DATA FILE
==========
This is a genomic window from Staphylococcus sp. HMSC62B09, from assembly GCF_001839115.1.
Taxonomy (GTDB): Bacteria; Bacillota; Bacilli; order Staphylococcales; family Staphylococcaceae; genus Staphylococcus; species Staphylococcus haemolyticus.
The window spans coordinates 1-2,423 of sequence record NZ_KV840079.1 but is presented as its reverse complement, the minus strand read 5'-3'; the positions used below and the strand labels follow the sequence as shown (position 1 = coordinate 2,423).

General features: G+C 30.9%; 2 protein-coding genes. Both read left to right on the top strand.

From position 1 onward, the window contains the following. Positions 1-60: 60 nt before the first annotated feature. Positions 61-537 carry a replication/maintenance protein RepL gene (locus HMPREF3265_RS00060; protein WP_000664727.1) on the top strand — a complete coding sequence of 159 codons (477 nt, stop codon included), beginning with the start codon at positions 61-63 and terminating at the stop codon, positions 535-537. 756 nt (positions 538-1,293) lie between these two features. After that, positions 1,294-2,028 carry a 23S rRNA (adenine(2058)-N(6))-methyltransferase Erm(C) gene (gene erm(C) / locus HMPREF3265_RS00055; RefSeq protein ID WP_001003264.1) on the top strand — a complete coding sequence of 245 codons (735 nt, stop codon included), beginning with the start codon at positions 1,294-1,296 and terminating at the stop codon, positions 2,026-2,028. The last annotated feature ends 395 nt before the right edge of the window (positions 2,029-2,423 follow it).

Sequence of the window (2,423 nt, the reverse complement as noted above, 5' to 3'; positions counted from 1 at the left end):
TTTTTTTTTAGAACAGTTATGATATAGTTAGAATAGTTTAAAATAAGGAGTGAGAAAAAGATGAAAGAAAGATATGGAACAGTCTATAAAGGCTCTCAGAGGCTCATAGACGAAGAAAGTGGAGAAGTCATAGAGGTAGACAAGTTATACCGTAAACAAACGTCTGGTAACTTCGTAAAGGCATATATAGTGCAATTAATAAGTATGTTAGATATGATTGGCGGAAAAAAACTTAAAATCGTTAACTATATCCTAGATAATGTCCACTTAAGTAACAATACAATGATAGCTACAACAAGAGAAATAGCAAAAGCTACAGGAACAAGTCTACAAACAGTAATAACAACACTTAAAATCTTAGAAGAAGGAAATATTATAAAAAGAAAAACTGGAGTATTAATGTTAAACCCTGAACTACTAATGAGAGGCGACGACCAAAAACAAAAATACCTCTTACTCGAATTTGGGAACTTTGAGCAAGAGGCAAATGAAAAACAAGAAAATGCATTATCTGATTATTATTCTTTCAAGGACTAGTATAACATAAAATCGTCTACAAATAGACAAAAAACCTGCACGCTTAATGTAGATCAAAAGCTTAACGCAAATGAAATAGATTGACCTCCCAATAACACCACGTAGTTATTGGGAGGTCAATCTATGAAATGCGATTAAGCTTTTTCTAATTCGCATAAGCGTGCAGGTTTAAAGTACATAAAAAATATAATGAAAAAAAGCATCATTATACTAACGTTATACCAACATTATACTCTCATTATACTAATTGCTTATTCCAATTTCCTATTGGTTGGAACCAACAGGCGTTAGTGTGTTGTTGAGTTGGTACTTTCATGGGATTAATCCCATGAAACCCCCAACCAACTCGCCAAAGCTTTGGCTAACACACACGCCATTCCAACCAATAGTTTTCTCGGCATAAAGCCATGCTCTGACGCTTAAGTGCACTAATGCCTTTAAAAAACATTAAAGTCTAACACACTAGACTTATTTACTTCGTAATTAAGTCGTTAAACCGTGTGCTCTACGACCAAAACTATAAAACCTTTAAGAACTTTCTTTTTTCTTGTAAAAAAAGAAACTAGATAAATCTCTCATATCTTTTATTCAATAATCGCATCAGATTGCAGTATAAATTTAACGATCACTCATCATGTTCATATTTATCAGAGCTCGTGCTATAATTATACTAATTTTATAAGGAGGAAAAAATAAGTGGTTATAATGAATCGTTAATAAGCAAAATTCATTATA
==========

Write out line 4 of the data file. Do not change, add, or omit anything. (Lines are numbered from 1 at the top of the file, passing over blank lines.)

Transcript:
General features: G+C 30.9%; 2 protein-coding genes. Both read left to right on the top strand.